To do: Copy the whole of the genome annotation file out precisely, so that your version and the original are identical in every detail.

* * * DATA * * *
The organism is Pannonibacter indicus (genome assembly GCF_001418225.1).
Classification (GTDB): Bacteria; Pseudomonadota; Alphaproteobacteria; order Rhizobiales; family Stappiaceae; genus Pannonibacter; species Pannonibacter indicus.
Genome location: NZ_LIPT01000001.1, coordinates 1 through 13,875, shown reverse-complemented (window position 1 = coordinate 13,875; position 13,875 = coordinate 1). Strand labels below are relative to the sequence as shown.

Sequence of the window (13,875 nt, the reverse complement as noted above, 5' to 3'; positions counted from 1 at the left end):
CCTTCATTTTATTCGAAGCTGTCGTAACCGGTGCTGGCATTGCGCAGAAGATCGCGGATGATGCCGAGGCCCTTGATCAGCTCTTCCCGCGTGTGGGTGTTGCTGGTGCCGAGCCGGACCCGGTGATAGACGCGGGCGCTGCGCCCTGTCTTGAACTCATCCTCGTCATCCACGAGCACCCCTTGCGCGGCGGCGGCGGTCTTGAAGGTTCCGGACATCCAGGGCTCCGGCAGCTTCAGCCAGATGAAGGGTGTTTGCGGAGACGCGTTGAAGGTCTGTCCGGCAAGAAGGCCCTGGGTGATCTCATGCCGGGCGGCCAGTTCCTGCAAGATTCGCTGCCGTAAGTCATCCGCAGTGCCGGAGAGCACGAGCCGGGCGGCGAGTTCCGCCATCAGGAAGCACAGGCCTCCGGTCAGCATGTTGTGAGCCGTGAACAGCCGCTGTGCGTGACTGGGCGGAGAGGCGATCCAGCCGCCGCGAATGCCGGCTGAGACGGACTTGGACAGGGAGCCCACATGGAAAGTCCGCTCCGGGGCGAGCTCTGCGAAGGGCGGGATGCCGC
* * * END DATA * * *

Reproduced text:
The organism is Pannonibacter indicus (genome assembly GCF_001418225.1).
Classification (GTDB): Bacteria; Pseudomonadota; Alphaproteobacteria; order Rhizobiales; family Stappiaceae; genus Pannonibacter; species Pannonibacter indicus.
Genome location: NZ_LIPT01000001.1, coordinates 1 through 13,875, shown reverse-complemented (window position 1 = coordinate 13,875; position 13,875 = coordinate 1). Strand labels below are relative to the sequence as shown.

Sequence of the window (13,875 nt, the reverse complement as noted above, 5' to 3'; positions counted from 1 at the left end):
CCTTCATTTTATTCGAAGCTGTCGTAACCGGTGCTGGCATTGCGCAGAAGATCGCGGATGATGCCGAGGCCCTTGATCAGCTCTTCCCGCGTGTGGGTGTTGCTGGTGCCGAGCCGGACCCGGTGATAGACGCGGGCGCTGCGCCCTGTCTTGAACTCATCCTCGTCATCCACGAGCACCCCTTGCGCGGCGGCGGCGGTCTTGAAGGTTCCGGACATCCAGGGCTCCGGCAGCTTCAGCCAGATGAAGGGTGTTTGCGGAGACGCGTTGAAGGTCTGTCCGGCAAGAAGGCCCTGGGTGATCTCATGCCGGGCGGCCAGTTCCTGCAAGATTCGCTGCCGTAAGTCATCCGCAGTGCCGGAGAGCACGAGCCGGGCGGCGAGTTCCGCCATCAGGAAGCACAGGCCTCCGGTCAGCATGTTGTGAGCCGTGAACAGCCGCTGTGCGTGACTGGGCGGAGAGGCGATCCAGCCGCCGCGAATGCCGGCTGAGACGGACTTGGACAGGGAGCCCACATGGAAAGTCCGCTCCGGGGCGAGCTCTGCGAAGGGCGGGATGCCGC